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Search Results: 1 - 10 of 18948 matches for " PAULO;BUCKERIDGE "
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Effects of light stress on the growth of the epiphytic orchid Cattleya forbesii Lindl. X Laelia tenebrosa Rolfe
STANCATO, GIULIO C.;MAZZAFERA, PAULO;BUCKERIDGE, MARCOS S.;
Brazilian Journal of Botany , 2002, DOI: 10.1590/S0100-84042002000200011
Abstract: considering the performance of cam epiphytes under high levels of radiation or in shaded environments, with growth rate proportional to light intensity, the objective of this work was to evaluate the effects of long-term light stress on the growth of a brazilian epiphytic orchid, cattleya forbesii lindl. x laelia tenebrosa rolfe. two groups of plants were used in the first experiment, one under 90% (@ 1,650 μmol.m-2.s-1) of photosynthetically active radiation (par) and the other maintained under 22.5% (@ 400 μmol.m-2.s-1). in the second experiment the diffusive resistance, transpiration rate and fluorescence levels were monitored for plants that were under 22.5% of par, under 90% and plants transferred from 22.5 to 90%. our results show that light intensity interfered with growth and development of this orchid. data on the changes in pseudobulb volume throughout the time course of growth suggest that water and reserves stored in the back shoots are translocated to the current shoot. regarding stomatal resistance, plants under 22.5% of par reached a largest stomatal aperture during the night, whereas those under 90% only after dawn. after transfer from 22.5% par to 90% par the ratio of fv/fm decreased from approximately 0.8 to 0.7. this suggests the limitation of photoprotection mechanisms in the leaf and the results observed after the transfer of plants from 22.5% to 90% reinforce the possibility that a photoinhibition is reflected in a decrease in growth rate.
Effects of light stress on the growth of the epiphytic orchid Cattleya forbesii Lindl. X Laelia tenebrosa Rolfe
STANCATO GIULIO C.,MAZZAFERA PAULO,BUCKERIDGE MARCOS S.
Brazilian Journal of Botany , 2002,
Abstract: Considering the performance of CAM epiphytes under high levels of radiation or in shaded environments, with growth rate proportional to light intensity, the objective of this work was to evaluate the effects of long-term light stress on the growth of a Brazilian epiphytic orchid, Cattleya forbesii Lindl. X Laelia tenebrosa Rolfe. Two groups of plants were used in the first experiment, one under 90% (@ 1,650 μmol.m-2.s-1) of Photosynthetically Active Radiation (PAR) and the other maintained under 22.5% (@ 400 μmol.m-2.s-1). In the second experiment the diffusive resistance, transpiration rate and fluorescence levels were monitored for plants that were under 22.5% of PAR, under 90% and plants transferred from 22.5 to 90%. Our results show that light intensity interfered with growth and development of this orchid. Data on the changes in pseudobulb volume throughout the time course of growth suggest that water and reserves stored in the back shoots are translocated to the current shoot. Regarding stomatal resistance, plants under 22.5% of PAR reached a largest stomatal aperture during the night, whereas those under 90% only after dawn. After transfer from 22.5% PAR to 90% PAR the ratio of Fv/Fm decreased from approximately 0.8 to 0.7. This suggests the limitation of photoprotection mechanisms in the leaf and the results observed after the transfer of plants from 22.5% to 90% reinforce the possibility that a photoinhibition is reflected in a decrease in growth rate.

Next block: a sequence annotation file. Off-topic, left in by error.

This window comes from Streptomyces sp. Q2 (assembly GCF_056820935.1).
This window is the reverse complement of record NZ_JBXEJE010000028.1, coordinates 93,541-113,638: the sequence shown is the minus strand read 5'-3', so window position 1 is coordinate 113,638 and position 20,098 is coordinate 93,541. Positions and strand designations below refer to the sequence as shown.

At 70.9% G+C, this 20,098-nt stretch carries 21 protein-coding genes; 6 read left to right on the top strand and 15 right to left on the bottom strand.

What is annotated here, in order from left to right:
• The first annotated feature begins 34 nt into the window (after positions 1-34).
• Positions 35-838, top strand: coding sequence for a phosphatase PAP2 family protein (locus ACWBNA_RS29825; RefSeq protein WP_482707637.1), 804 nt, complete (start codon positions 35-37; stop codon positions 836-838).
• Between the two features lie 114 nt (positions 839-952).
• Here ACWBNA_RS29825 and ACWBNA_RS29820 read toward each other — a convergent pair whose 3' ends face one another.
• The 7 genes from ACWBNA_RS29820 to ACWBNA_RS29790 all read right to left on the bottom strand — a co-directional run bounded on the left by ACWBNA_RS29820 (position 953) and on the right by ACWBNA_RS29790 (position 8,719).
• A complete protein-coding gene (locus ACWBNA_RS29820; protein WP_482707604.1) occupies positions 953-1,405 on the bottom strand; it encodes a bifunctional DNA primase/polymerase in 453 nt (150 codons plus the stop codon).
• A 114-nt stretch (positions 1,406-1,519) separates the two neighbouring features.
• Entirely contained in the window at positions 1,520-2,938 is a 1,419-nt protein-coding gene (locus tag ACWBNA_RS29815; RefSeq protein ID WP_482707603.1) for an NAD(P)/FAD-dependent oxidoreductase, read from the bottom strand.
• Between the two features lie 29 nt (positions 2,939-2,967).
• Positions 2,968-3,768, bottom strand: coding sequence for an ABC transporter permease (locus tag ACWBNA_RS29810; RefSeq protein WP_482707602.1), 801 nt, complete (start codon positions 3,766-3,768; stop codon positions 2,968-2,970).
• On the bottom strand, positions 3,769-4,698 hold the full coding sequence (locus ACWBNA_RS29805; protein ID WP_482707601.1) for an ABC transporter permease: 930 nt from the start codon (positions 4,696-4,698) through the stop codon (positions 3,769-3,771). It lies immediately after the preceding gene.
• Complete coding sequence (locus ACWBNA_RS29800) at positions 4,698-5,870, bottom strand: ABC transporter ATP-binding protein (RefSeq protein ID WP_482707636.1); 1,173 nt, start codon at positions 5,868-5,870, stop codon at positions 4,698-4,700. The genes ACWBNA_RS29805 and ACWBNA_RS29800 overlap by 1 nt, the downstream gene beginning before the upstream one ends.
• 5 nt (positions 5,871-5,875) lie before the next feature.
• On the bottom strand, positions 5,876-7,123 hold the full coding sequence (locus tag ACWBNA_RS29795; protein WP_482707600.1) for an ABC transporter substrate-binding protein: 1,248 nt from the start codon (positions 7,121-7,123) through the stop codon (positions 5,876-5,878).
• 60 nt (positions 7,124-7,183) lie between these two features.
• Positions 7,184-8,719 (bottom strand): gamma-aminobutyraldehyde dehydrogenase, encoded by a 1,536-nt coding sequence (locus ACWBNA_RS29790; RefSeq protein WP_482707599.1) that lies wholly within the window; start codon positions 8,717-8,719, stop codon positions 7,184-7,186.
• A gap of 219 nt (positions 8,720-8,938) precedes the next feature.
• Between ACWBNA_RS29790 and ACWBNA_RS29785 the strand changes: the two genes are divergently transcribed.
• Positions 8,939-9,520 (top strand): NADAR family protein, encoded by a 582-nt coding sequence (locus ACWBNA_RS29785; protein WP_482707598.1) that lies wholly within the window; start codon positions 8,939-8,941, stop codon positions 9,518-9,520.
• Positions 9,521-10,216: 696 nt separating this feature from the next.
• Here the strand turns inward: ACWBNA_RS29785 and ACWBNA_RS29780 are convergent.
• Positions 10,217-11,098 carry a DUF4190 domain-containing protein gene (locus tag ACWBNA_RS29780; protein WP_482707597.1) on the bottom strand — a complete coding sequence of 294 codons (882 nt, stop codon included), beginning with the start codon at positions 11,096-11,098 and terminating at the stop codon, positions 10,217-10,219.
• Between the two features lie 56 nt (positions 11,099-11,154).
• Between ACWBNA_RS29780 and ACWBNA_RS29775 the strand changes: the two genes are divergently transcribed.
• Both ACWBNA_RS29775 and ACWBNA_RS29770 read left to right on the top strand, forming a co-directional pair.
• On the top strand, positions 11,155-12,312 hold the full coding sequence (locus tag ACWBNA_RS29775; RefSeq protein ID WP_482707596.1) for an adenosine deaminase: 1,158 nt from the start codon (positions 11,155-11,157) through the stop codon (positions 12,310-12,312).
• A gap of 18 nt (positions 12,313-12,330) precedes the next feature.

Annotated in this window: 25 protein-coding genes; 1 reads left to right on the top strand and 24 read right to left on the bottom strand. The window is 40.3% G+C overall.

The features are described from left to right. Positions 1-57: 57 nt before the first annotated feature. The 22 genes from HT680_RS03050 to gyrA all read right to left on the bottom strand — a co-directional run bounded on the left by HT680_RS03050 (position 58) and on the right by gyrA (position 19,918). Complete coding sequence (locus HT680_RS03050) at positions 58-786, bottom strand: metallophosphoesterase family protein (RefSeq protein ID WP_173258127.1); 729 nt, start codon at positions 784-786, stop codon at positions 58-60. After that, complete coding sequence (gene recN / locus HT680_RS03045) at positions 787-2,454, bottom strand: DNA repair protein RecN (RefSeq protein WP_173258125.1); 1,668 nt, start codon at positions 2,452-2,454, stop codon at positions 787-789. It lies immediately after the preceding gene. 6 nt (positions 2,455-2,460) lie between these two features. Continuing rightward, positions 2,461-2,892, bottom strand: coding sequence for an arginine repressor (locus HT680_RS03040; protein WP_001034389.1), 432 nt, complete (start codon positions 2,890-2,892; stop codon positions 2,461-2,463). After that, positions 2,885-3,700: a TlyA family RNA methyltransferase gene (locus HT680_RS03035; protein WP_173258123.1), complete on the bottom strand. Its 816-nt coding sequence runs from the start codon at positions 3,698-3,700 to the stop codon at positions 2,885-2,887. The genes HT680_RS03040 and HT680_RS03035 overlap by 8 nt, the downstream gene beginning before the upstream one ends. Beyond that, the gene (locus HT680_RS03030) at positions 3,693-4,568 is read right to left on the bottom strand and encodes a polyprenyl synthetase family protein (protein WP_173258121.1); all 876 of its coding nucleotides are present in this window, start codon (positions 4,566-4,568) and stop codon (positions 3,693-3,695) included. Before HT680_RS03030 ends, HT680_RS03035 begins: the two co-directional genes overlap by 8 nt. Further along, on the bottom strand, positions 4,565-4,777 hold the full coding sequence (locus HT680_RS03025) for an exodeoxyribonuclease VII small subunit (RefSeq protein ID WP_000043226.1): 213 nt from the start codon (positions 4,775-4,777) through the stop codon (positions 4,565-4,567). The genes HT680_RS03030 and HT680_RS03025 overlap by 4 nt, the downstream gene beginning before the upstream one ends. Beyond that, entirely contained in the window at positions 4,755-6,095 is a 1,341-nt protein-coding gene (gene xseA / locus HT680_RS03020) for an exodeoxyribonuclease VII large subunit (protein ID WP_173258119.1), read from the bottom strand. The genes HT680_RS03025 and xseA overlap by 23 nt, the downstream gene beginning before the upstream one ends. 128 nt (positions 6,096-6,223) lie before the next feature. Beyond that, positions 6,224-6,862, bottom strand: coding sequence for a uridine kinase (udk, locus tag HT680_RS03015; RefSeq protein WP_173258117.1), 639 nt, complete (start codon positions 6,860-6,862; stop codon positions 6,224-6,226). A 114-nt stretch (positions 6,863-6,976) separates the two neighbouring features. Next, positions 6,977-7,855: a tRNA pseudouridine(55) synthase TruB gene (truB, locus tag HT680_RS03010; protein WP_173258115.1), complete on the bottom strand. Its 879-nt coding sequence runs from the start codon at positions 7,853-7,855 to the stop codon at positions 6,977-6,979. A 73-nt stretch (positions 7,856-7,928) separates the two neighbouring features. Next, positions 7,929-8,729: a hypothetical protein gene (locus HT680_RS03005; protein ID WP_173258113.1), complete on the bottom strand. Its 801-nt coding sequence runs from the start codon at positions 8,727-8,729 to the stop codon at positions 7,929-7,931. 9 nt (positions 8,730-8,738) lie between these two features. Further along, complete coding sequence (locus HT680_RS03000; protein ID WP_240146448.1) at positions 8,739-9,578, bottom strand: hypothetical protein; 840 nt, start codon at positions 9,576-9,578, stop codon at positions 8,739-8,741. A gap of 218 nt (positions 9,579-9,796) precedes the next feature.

Illuminating Our World: An Essay on the Unraveling of the Species Problem, with Assistance from a Barnacle and a Goose
John Buckeridge,Rob Watts
Humanities , 2012, DOI: 10.3390/h1030145
Abstract: In order to plan for the future, we must understand the past. This paper investigates the manner in which both naturalists and the wider community view one of the most intriguing of all questions: what makes a species special? Consideration is given to the essentialist view—a rigid perspective and ancient, Aristotelian perspective—that all organisms are fixed in form and nature. In the middle of the 19th century, Charles Darwin changed this by showing that species are indeed mutable, even humans. Advances in genetics have reinforced the unbroken continuum between taxa, a feature long understood by palaeontologists; but irrespective of this, we have persisted in utilizing the ‘species concept’—a mechanism employed primarily to understand and to manipulate the world around us. The vehicles used to illustrate this journey in perception are the barnacle goose (a bird), and the goose barnacle (a crustacean). The journey of these two has been entwined since antiquity—in folklore, religion, diet and even science.